The idea of passwords goes back long before computers, back to when you had to prove you were a friend by giving the secret word to get by the guard. Much later, it provided a way to prove you were a friendly actor and were allowed onto a computer system.
The trouble with passwords, as we all know all too well, is that people aren’t all that good at creating them, and hackers are excellent at guessing or stealing them. That leaves a big problem for MSPs, who are charged with keeping their client’s systems secure.
People are bad at creating passwords, while hackers are great at stealing them, which creates problems for #MSPs trying to protect their clients’ systems. #PasswordManagement
Not a week goes by without some sort of major hack where a large cache of passwords gets leaked. If it ended there, it wouldn’t be so bad. As we know, people tend to use the same password across systems, so if hackers get a password from System A, they can use it to get into System B too.
Problems meet solutions
Identity protection company 4iQ conducted a survey in 2018 of over 1000 adults in the US that revealed 79 percent of respondents believed their passwords were weak, and 38 percent reused passwords on different systems.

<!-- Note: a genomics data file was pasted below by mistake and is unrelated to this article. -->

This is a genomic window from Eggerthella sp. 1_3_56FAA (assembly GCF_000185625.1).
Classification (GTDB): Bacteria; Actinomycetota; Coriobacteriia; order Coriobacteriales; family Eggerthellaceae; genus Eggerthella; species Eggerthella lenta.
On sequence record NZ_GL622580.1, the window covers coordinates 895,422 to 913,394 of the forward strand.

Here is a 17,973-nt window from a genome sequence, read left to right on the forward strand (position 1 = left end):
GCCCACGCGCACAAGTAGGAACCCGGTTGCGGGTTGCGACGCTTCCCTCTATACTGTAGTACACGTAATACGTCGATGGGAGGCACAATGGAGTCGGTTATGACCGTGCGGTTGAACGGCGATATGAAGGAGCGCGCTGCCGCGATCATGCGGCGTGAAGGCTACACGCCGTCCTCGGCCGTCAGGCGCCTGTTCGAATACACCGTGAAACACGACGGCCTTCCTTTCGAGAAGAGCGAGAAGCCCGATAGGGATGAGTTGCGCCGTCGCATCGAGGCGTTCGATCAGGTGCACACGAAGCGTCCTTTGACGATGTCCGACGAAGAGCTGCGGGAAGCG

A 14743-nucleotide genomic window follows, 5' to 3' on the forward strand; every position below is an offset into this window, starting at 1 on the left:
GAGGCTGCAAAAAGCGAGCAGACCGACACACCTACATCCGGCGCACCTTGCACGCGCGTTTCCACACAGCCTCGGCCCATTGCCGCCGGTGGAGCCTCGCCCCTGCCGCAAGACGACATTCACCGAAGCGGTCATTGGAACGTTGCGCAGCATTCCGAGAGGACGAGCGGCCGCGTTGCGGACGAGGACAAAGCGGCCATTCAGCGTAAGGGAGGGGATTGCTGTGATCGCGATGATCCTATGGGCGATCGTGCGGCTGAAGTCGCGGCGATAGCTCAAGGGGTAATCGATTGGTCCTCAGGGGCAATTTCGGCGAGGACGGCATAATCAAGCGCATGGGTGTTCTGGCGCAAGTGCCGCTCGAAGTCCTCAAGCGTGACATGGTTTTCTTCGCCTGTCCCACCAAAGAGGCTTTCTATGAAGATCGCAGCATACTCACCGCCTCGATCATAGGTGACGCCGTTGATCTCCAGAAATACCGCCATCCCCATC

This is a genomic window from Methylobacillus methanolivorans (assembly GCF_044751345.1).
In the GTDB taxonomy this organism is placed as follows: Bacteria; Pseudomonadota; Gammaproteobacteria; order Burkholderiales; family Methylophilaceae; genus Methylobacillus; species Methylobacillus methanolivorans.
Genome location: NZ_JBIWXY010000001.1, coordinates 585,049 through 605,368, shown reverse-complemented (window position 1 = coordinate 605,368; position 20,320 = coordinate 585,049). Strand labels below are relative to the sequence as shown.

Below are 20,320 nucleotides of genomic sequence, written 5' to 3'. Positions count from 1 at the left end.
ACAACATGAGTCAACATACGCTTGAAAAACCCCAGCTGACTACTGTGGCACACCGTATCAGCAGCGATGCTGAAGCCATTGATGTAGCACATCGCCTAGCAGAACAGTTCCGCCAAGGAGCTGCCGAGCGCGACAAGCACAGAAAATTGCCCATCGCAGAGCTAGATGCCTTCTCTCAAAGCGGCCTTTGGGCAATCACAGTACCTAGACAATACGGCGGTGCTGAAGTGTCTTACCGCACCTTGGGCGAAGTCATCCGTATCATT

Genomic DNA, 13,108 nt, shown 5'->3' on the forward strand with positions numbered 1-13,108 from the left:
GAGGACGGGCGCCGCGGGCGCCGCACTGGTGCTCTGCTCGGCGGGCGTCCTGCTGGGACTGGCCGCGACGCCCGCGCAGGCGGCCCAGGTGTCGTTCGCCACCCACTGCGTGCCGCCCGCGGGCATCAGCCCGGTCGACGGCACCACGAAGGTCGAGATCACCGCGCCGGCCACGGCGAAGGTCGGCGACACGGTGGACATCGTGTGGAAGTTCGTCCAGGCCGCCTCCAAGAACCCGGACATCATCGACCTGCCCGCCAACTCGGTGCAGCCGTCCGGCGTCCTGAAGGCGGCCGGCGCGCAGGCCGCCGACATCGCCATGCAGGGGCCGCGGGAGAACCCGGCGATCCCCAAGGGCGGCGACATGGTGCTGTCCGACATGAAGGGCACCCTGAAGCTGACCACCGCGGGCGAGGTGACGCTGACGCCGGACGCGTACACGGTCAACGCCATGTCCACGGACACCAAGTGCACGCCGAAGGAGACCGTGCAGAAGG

The question becomes how do you deal with this? While you may believe that the time has come to find a new way to protect our systems, at the very least as MSPs you can begin to take control in some significant ways.
First of all, start with a password manager like LastPass or Zoho Vault. These tools create a secure, hard-to-guess passwords for the user and stores it securely for them. This will remove the burden from users of creating a strong password. You will no longer have to worry about users writing down their passwords, something other surveys have shown people tend to do too.
The next step is to add multi-factor authentication, or a second step beyond just entering a password. There are a number of ways to do this, including sending a text to your mobile phone with a code you have to enter to continue. A better solution is using a tool like Duo, which sends a notification to your mobile phone. If you made the request, you approve it. If someone else is trying to get onto your system, you deny it. It’s simple and effective.
The beauty of both of these approaches is that takes much of the burden for password creation and security out of the hands of the end user. Employees should not be personally responsible for securing your systems.
As an MSP, when you put tools like these in place, you help remove a lot of the complexity associated with creating, managing, and remembering passwords. While there isn’t a system that is perfect, these solutions will go a long way toward creating strong passwords and protecting access to your client’s systems.
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